Racism and Its Deadly Cousins
What does it say about our country when we don’t have time to absorb the impact of one mass shooting before news of the next one comes across our phones and TV screens?
Grief upon grief.
This column is not about gun culture or laws that make it easier to buy an assault rifle than to register to vote. We need to talk about those things.
But we also need to pay attention to one response to the Atlanta spa killings: the way some conservatives rushed to insist that race and racism had nothing to do with the murders.
It is true that the man who confessed to the Atlanta killings said they were not racially motivated. He reportedly told police that he was struggling with a “sex addiction” and the killings were a way to “eliminate temptation.”
There’s a lot in that statement to unpack, and a lot of smart people have been unpacking it over the past two weeks.
Marcela Howell, who leads In Our Own Voice: National Black Women’s Reproductive Agenda, was among the Black women who spoke in solidarity after the killings. “While law enforcement officials have announced that the shooter’s motivation was ‘sex addiction,’ we know that sexual violence and racism are often intertwined when it comes to violence against women,” she said in a statement.
“As Black women, we know that our Asian-American sisters are disparately impacted at the intersections of racism, sexism, and xenophobia,” Howell said.
There is a long history of bigotry and legal discrimination that directly targeted Asian immigrants and Asian Americans. Over the past year, that hostility was inflamed by bigoted rhetoric from former President Donald Trump describing COVID-19 as the “Kung flu” and warning that if he weren’t reelected Americans would have to learn Chinese.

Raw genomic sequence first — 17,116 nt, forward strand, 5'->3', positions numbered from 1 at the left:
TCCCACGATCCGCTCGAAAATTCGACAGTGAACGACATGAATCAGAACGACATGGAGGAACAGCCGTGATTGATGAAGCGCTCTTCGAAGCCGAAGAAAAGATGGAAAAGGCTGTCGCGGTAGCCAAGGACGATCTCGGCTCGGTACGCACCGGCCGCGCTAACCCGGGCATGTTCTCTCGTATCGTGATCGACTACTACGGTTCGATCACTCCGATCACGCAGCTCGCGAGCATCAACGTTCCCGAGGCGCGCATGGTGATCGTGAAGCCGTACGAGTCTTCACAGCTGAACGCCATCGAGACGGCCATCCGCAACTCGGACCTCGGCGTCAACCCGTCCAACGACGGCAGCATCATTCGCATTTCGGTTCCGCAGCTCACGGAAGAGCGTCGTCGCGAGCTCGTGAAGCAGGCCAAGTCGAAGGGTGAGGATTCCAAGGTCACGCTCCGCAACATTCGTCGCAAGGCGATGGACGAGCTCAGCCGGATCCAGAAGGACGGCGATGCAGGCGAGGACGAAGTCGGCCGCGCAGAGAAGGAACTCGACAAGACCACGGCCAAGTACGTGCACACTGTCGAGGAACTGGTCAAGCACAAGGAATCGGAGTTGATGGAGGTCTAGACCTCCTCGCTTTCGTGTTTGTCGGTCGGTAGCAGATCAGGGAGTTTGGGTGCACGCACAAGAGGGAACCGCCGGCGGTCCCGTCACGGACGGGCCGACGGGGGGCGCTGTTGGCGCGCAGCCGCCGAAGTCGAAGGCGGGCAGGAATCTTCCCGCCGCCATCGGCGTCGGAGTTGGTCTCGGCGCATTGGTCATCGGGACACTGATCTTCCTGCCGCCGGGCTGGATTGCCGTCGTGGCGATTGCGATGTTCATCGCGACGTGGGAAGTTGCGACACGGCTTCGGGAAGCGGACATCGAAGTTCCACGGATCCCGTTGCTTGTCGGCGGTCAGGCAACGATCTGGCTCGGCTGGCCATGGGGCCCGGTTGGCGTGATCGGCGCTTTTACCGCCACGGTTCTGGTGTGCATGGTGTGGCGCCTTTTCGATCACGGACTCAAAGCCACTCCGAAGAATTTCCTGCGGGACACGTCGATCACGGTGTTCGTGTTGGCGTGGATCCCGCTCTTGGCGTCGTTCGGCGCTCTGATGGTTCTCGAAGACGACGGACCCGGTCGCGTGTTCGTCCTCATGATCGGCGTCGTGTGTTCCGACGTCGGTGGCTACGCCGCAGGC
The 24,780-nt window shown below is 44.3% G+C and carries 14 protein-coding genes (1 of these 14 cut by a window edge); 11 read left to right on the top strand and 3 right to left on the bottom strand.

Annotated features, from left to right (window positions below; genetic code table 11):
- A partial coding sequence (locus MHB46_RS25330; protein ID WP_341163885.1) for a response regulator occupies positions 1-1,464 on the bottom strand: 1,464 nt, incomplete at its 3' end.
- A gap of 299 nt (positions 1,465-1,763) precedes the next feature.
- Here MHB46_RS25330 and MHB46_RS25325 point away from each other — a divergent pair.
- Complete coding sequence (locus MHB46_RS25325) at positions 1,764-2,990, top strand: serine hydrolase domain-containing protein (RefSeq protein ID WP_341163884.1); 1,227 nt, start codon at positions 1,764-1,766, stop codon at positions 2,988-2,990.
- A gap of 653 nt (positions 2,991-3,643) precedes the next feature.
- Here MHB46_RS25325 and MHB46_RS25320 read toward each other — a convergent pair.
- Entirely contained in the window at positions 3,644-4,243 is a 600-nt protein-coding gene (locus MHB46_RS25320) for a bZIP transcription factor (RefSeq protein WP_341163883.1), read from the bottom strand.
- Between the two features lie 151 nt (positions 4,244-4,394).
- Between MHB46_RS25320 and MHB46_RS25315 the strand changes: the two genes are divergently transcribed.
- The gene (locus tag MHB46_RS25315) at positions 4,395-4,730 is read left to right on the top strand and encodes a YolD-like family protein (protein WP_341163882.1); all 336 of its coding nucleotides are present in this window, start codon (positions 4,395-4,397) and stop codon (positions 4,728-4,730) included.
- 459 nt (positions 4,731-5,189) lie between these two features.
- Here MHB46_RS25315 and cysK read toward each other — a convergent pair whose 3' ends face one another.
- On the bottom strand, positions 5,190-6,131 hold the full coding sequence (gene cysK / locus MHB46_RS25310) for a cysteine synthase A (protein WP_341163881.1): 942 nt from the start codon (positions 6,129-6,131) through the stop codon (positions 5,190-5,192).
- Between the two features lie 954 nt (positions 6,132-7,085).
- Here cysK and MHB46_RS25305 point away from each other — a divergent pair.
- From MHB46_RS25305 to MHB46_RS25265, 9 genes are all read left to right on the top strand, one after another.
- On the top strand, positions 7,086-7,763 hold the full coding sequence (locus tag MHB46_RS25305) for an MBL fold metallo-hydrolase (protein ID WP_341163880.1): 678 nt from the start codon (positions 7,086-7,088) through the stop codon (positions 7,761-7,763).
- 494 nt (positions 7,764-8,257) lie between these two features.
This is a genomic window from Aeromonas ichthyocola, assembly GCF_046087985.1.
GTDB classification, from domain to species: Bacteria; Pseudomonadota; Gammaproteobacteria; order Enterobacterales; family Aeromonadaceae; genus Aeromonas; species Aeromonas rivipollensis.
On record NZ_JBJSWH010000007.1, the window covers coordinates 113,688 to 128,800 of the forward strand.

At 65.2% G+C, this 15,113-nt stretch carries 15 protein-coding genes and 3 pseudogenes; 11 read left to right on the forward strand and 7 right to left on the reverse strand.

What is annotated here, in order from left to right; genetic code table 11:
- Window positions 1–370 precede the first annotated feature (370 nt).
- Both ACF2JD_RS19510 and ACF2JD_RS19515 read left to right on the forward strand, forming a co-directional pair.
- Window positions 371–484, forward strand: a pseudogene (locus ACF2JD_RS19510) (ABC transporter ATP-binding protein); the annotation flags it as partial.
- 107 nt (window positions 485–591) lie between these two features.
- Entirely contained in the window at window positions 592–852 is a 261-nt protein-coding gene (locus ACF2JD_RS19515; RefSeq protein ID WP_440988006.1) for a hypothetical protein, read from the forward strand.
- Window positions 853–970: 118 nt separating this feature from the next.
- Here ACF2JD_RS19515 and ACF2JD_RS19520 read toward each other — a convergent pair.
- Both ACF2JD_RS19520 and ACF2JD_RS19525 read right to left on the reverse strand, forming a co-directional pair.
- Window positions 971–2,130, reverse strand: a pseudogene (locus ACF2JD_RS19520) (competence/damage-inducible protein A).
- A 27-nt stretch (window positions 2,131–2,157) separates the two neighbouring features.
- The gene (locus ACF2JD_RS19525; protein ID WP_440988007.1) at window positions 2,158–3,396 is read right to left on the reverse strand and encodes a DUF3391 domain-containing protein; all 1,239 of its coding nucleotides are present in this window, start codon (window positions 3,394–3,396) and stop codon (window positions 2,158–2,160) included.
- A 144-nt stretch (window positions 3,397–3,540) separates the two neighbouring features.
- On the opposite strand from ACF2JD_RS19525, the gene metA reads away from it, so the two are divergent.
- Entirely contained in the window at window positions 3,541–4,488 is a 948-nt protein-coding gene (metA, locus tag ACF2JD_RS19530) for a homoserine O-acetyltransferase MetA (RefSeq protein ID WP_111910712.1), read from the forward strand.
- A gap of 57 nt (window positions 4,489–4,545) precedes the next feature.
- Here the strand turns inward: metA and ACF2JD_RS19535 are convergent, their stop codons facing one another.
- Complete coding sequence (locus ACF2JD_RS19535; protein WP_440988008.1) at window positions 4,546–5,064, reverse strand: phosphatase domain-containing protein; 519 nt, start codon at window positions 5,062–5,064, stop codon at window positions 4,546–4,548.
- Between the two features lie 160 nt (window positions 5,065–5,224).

As Howell and many other activists and scholars have pointed out since the killings, racism in this country is deeply connected to sexism directed at women of color. And racism and misogyny are both intertwined with the history and culture of conservative white evangelicalism in which the Atlanta shooter was apparently steeped.
Kathryn Gin Lum, an associate professor of American religion at Stanford University, said the killings reflected “a toxic brew” of racism, sexism, and religion. That toxic brew has been used to justify anti-Asian laws and stoked anti-Asian violence going back to the 19th Century.
Religion scholar Bradley Onishi and others point out that Jim Crow apartheid and anti-race-mixing laws were not only defended as necessary to protect the sexual purity of individual white women, but also the racial and religious purity of White Christian America. Black women and Asian women have often been both fetishized and demonized as hypersexual temptresses threatening the innocence of and purity of white Christian men. Young people raised in churches that emphasize “purity culture” are taught to have deep shame about their sexual feelings, and girls’ and young women’s bodies portrayed as threats to boys and young men.
We don’t yet know, and may never fully understand, just how all these influences combined in the mind of this particular young man who chose to commit multiple murders.
But we can and should push back against law enforcement officials, conservative pundits and religious leaders who dismiss the reality of systemic racism or refuse to recognize the ways that women of color are particularly harmed by the mixture of racism and sexism that plagues our culture.
Ben Jealous serves as president of People For the American Way and People For the American Way Foundation. Jealous has decades of experience as a leader, coalition builder, campaigner for social justice and seasoned nonprofit executive. In 2008, he was chosen as the youngest-ever president and CEO of the NAACP. He is a graduate of Columbia University and Oxford, where he was a Rhodes Scholar, and he has taught at Princeton and the University of Pennsylvania.